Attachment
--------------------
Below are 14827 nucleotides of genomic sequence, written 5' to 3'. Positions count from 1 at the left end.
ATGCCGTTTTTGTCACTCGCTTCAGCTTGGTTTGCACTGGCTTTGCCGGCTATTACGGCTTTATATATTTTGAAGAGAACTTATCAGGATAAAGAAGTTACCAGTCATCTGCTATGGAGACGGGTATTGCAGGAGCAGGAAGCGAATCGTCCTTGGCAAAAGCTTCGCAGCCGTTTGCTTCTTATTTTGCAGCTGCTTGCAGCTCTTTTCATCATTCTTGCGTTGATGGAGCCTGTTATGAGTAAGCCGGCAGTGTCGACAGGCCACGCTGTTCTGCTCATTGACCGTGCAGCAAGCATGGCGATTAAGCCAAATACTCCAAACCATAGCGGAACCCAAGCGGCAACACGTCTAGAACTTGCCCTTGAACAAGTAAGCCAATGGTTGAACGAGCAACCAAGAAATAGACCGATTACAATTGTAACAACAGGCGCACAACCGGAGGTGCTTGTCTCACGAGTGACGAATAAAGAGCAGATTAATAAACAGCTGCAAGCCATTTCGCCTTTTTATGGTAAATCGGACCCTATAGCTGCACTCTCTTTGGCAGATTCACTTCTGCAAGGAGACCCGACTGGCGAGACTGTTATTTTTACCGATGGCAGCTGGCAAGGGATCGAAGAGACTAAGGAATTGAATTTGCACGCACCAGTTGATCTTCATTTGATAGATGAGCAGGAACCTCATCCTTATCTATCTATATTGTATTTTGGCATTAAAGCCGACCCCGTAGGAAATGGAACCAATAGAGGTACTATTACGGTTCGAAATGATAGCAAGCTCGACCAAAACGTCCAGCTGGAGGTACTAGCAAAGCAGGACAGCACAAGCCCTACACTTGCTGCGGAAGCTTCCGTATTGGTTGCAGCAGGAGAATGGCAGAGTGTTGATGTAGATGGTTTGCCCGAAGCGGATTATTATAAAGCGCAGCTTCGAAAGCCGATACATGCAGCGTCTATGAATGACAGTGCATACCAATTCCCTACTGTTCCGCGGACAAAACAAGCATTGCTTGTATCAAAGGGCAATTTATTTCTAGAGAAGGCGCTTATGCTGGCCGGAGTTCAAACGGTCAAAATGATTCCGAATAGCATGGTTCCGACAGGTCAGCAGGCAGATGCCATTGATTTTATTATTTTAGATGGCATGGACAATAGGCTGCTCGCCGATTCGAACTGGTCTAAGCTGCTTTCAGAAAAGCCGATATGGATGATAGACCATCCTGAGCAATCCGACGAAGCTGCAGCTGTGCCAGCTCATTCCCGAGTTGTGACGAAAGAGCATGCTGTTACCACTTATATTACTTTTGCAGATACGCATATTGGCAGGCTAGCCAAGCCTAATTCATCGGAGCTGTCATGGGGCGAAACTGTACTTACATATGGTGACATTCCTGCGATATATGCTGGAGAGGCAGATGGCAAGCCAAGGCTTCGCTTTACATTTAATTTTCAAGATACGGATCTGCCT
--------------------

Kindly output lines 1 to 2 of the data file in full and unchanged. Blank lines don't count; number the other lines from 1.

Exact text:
Below are 14827 nucleotides of genomic sequence, written 5' to 3'. Positions count from 1 at the left end.
ATGCCGTTTTTGTCACTCGCTTCAGCTTGGTTTGCACTGGCTTTGCCGGCTATTACGGCTTTATATATTTTGAAGAGAACTTATCAGGATAAAGAAGTTACCAGTCATCTGCTATGGAGACGGGTATTGCAGGAGCAGGAAGCGAATCGTCCTTGGCAAAAGCTTCGCAGCCGTTTGCTTCTTATTTTGCAGCTGCTTGCAGCTCTTTTCATCATTCTTGCGTTGATGGAGCCTGTTATGAGTAAGCCGGCAGTGTCGACAGGCCACGCTGTTCTGCTCATTGACCGTGCAGCAAGCATGGCGATTAAGCCAAATACTCCAAACCATAGCGGAACCCAAGCGGCAACACGTCTAGAACTTGCCCTTGAACAAGTAAGCCAATGGTTGAACGAGCAACCAAGAAATAGACCGATTACAATTGTAACAACAGGCGCACAACCGGAGGTGCTTGTCTCACGAGTGACGAATAAAGAGCAGATTAATAAACAGCTGCAAGCCATTTCGCCTTTTTATGGTAAATCGGACCCTATAGCTGCACTCTCTTTGGCAGATTCACTTCTGCAAGGAGACCCGACTGGCGAGACTGTTATTTTTACCGATGGCAGCTGGCAAGGGATCGAAGAGACTAAGGAATTGAATTTGCACGCACCAGTTGATCTTCATTTGATAGATGAGCAGGAACCTCATCCTTATCTATCTATATTGTATTTTGGCATTAAAGCCGACCCCGTAGGAAATGGAACCAATAGAGGTACTATTACGGTTCGAAATGATAGCAAGCTCGACCAAAACGTCCAGCTGGAGGTACTAGCAAAGCAGGACAGCACAAGCCCTACACTTGCTGCGGAAGCTTCCGTATTGGTTGCAGCAGGAGAATGGCAGAGTGTTGATGTAGATGGTTTGCCCGAAGCGGATTATTATAAAGCGCAGCTTCGAAAGCCGATACATGCAGCGTCTATGAATGACAGTGCATACCAATTCCCTACTGTTCCGCGGACAAAACAAGCATTGCTTGTATCAAAGGGCAATTTATTTCTAGAGAAGGCGCTTATGCTGGCCGGAGTTCAAACGGTCAAAATGATTCCGAATAGCATGGTTCCGACAGGTCAGCAGGCAGATGCCATTGATTTTATTATTTTAGATGGCATGGACAATAGGCTGCTCGCCGATTCGAACTGGTCTAAGCTGCTTTCAGAAAAGCCGATATGGATGATAGACCATCCTGAGCAATCCGACGAAGCTGCAGCTGTGCCAGCTCATTCCCGAGTTGTGACGAAAGAGCATGCTGTTACCACTTATATTACTTTTGCAGATACGCATATTGGCAGGCTAGCCAAGCCTAATTCATCGGAGCTGTCATGGGGCGAAACTGTACTTACATATGGTGACATTCCTGCGATATATGCTGGAGAGGCAGATGGCAAGCCAAGGCTTCGCTTTACATTTAATTTTCAAGATACGGATCTGCCT